GnuPG: ID: 1E25338F FP: 0C30 5782 9D93 F785 E79C 0296 797F 6B50 1E25 338F
      ----
      For every complex problem there is an answer that is clear, simple,
      and wrong. -- H L Mencken


      --
      Arno Wagner, Communication Systems Group, ETH Zuerich, wagner@...
      GnuPG: ID: 1E25338F FP: 0C30 5782 9D93 F785 E79C 0296 797F 6B50 1E25 338F
      ----
      For every complex problem there is an answer that is clear, simple,
      and wrong. -- H L Mencken
    • Arno Wagner
      P.S.: There are two questions here: 1. Do we get a same_type implicit assertion on the equality in COMPARABLE as a consequence of totality? Seems to me like
      Message 2 of 4 , Aug 16, 2002
        P.S.: There are two questions here:

        1. Do we get a 'same_type' implicit assertion on
        the equality in COMPARABLE as a consequence
        of totality?

        Seems to me like that, unless I did overlook something.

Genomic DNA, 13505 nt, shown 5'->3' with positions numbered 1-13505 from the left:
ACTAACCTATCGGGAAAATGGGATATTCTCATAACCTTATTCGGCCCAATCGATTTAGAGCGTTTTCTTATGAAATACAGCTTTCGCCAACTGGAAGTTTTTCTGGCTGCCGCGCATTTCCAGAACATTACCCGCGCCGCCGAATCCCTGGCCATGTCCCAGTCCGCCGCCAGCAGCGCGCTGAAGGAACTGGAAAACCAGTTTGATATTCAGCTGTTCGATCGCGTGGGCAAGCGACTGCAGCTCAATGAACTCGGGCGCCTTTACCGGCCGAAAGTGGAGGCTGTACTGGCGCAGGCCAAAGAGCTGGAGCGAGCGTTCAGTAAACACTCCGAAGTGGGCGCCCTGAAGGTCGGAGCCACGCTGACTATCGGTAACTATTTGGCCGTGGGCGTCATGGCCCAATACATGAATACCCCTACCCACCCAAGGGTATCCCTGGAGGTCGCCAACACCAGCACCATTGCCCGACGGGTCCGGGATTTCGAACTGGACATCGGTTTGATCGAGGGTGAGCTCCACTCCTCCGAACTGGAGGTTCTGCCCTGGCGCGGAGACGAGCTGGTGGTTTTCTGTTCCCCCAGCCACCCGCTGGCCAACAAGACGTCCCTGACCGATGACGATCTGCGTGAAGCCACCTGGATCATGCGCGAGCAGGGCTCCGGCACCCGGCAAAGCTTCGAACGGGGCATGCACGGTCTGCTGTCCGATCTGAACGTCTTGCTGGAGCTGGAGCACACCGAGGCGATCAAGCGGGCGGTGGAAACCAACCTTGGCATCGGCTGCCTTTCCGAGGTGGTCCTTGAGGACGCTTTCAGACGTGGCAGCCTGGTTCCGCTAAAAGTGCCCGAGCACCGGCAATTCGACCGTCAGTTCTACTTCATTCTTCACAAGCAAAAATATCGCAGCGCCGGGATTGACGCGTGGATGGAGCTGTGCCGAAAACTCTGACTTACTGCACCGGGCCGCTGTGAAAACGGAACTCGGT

2. What about the postcondition 'symmetric' on
        'standard_is_equal' (and associates) in GENERAL?
        Does it need revision? Or does it need bug-fixes
        in the compiler(s)?

        Regards,
        Arno

        --
        Arno Wagner, Communication Systems Group, ETH Zuerich, wagner@...
        GnuPG: ID: 1E25338F FP: 0C30 5782 9D93 F785 E79C 0296 797F 6B50 1E25 338F
        ----
        For every complex problem there is an answer that is clear, simple,
        and wrong. -- H L Mencken
      • Emmanuel STAPF [ES]
        Hi, I should have asked the question when the discussion about COMPARABLE started, but could someone summarize what is wrong with the existing specification of
        Message 3 of 4 , Aug 16, 2002
          Hi,

          I should have asked the question when the discussion about COMPARABLE
          started, but could someone summarize what is wrong with the existing
          specification of the class in ELKS 95. My believe is that we should try
          to fix bugs if any, to ensure that assertions are well defined (like we
          did in ARRAY and STRING) and then try to find solutions for mismatch
          between different Eiffel vendors.

          Manu

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        • Arno Wagner